One constant throughout was the anti-corruption message. In June 2003, for instance, the five major parties (the Deuba faction of the NC was being treated as a political pariah and hence was not invited) which had convened a ‘special meeting’ of the House of Representatives dissolved a year earlier, adopted the ‘18-point Common Agenda for Progressive Reforms’. Point 18 of the agenda stated: ‘Corruption shall be effectively controlled. No one shall enjoy immunity from it. Corruption control laws and mechanisms shall be made more effective and active.’
Not to be outdone by the anti-king parties, in November 2003, the palace-appointed Surya Bahadur Thapa government acknowledged that in ‘order to defeat the Maoists effectively and to maintain continuously the confidence of the general public, there is a necessity for effective and good governance. Towards this end: i) The administrative mechanism will be made clean and effective; ii) An anti-corruption work plan will be executed firmly...’ The next year, Deuba was back in power but there was no indication that he was doing things any differently. At one point, he merely referred to the ‘anti-corruption work plan’ put in place by the Thapa government and gave his government’s commitment to ‘implement it effectively’.
Of course, everything changed when Deuba was booted out a second time by Gyanendra in early 2005. In May, the political parties, now with the Deuba group also in the fold, formed the Seven-Party Alliance (SPA) and agreed on a future platform that would guarantee good governance, transparent fiscal dealings, and effective corruption control. In November the same year, the 12-point understanding between the SPA and the Maoists had the following clause: ‘Making a self-assessment towards the mistakes and weaknesses committed while staying in the Government and parliament in the past, the seven political parties have expressed their commitment for not repeating such mistakes and weaknesses now onwards.’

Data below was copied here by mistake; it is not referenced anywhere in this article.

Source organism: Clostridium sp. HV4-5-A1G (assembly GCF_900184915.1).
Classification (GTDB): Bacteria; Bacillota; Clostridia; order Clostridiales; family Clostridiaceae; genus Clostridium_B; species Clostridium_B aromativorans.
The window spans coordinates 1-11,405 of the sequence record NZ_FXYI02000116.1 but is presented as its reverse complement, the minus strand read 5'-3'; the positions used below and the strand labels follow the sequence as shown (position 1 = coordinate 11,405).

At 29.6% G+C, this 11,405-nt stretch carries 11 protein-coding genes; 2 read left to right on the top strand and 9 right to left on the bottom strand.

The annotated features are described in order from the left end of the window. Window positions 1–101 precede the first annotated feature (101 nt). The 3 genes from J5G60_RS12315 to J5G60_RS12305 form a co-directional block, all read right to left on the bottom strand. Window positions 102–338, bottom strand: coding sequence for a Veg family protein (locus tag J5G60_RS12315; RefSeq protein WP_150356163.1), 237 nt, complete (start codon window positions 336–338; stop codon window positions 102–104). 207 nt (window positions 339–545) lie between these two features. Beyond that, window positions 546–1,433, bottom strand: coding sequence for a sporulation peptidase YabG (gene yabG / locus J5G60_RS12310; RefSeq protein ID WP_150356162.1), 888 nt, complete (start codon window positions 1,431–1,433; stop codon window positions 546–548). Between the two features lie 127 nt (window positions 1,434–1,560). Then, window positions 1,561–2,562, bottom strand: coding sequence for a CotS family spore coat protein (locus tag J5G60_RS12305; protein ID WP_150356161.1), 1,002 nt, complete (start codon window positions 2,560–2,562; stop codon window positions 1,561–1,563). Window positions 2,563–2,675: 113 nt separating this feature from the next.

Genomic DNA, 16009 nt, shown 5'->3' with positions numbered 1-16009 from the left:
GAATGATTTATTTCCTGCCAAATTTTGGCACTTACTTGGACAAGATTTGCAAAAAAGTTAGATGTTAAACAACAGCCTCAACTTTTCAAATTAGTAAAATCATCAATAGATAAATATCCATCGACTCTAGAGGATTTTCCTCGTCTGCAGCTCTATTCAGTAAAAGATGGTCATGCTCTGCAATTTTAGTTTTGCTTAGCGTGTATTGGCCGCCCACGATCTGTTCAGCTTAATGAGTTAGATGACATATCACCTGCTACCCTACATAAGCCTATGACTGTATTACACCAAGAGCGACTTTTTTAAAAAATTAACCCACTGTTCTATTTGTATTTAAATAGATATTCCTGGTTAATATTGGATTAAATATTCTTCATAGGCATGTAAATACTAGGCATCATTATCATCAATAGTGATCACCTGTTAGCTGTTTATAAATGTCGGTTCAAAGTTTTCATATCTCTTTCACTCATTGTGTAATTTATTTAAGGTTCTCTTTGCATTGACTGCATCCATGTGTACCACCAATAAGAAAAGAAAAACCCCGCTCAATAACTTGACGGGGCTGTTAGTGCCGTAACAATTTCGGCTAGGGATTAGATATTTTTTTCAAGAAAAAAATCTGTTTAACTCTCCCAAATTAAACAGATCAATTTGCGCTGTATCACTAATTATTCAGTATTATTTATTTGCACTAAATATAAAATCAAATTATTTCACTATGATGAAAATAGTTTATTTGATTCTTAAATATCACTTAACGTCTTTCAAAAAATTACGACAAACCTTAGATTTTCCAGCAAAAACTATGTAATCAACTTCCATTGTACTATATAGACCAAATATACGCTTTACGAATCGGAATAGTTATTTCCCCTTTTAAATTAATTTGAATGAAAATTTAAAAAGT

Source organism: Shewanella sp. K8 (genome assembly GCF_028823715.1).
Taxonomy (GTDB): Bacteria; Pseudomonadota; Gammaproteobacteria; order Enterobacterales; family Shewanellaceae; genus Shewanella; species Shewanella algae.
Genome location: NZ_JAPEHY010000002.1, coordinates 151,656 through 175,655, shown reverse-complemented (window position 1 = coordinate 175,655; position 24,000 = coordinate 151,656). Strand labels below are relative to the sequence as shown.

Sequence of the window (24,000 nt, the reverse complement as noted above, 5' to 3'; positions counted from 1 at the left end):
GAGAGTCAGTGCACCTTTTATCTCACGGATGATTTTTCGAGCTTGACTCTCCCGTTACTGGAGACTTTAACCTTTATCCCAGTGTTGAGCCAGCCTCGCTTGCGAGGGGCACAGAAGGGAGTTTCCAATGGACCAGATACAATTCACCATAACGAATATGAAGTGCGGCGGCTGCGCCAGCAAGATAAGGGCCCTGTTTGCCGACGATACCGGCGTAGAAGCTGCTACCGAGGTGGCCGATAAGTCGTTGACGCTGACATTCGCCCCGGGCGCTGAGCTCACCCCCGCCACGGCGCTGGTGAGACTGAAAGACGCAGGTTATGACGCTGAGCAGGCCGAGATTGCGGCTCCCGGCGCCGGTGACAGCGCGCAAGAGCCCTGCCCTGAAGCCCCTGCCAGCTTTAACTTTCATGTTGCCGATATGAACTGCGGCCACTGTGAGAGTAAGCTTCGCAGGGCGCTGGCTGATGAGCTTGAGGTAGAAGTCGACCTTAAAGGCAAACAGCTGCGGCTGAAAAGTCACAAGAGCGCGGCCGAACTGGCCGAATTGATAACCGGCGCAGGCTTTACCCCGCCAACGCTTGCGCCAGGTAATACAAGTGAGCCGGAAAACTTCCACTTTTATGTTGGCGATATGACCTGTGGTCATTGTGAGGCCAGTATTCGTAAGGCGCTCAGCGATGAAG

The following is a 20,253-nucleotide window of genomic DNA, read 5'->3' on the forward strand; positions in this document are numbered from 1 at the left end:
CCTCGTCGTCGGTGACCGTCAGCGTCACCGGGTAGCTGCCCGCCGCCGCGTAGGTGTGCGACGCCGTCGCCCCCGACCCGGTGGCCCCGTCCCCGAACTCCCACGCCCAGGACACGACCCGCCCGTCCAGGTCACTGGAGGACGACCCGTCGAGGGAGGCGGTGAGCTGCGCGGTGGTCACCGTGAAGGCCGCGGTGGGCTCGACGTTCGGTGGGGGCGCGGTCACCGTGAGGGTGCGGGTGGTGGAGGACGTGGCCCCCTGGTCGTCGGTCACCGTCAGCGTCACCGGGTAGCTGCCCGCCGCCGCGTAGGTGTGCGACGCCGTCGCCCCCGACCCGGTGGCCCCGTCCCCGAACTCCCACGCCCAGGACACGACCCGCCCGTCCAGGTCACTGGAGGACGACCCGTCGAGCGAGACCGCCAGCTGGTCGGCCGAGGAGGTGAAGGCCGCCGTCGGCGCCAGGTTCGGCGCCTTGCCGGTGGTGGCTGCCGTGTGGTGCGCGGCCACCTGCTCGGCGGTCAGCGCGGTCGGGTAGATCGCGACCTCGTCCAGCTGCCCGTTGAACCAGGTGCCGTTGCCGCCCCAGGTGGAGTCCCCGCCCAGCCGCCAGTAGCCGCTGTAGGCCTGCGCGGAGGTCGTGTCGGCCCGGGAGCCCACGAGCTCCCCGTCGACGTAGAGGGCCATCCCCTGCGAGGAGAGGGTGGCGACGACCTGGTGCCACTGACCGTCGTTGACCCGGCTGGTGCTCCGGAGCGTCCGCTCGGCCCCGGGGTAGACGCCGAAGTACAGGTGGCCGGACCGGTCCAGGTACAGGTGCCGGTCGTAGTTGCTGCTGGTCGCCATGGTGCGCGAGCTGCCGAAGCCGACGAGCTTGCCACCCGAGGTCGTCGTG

Again, one cannot be sure if curbing corruption was considered to feature among the said mistakes but going by the various pronouncements that preceded and followed this understanding, it most certainly appears so. Following the success of the 2006 People’s Movement, the major breakthrough talks that led to the Comprehensive Peace Accord (CPA) in early November 2006 included the following: ‘Policies shall be adopted to take strict actions against those who, occupying governmental positions of benefit, have amassed huge properties through corruption.’ The CPA repeated the commitment verbatim.
For most of 2007, the Maoists were still trying to figure out their approach to competitive politics. Yet, in one of the many meetings they held with the SPA, they managed to remind the government of the above provision in the CPA and also demand that ‘a special body must be formed to take action against corrupt individuals’. In 2008, the Maoists came to power.
Ten years later, corruption seems to have seeped into every pore of our polity. Newspapers over the past week or so have been focused on corruption involving the National Medical College, Nepal Oil Corporation, Gautam Buddha International Airport, the Customs Office in Bhairahawa, and, of course, the proposed reprieve to politician-convicts. Unfortunately, all the major political parties appear implicated in these scandals one way or another, and hence, it has been politics as usual.
Asked why there is no cross-party consensus against corruption, Dhan Raj Gurung said it loud and clear: ‘Because the political parties are themselves corrupt. They raise big donations from businessmen and industrialists. Those who donate, donate black money. This is why they request the political parties not to disclose their names. When these parties use black money to contest and win elections, how can you expect them to speak against corruption?’
If there is any hope, it lies with people like Gurung, for certainly there are others like him in all the parties. For now, money has the upper hand, and reportedly enough power even to threaten lawmakers like Gurung and those probing the Nepal Oil Corporation mess. If only someone could remind Deuba that now is the time to ‘do things differently’!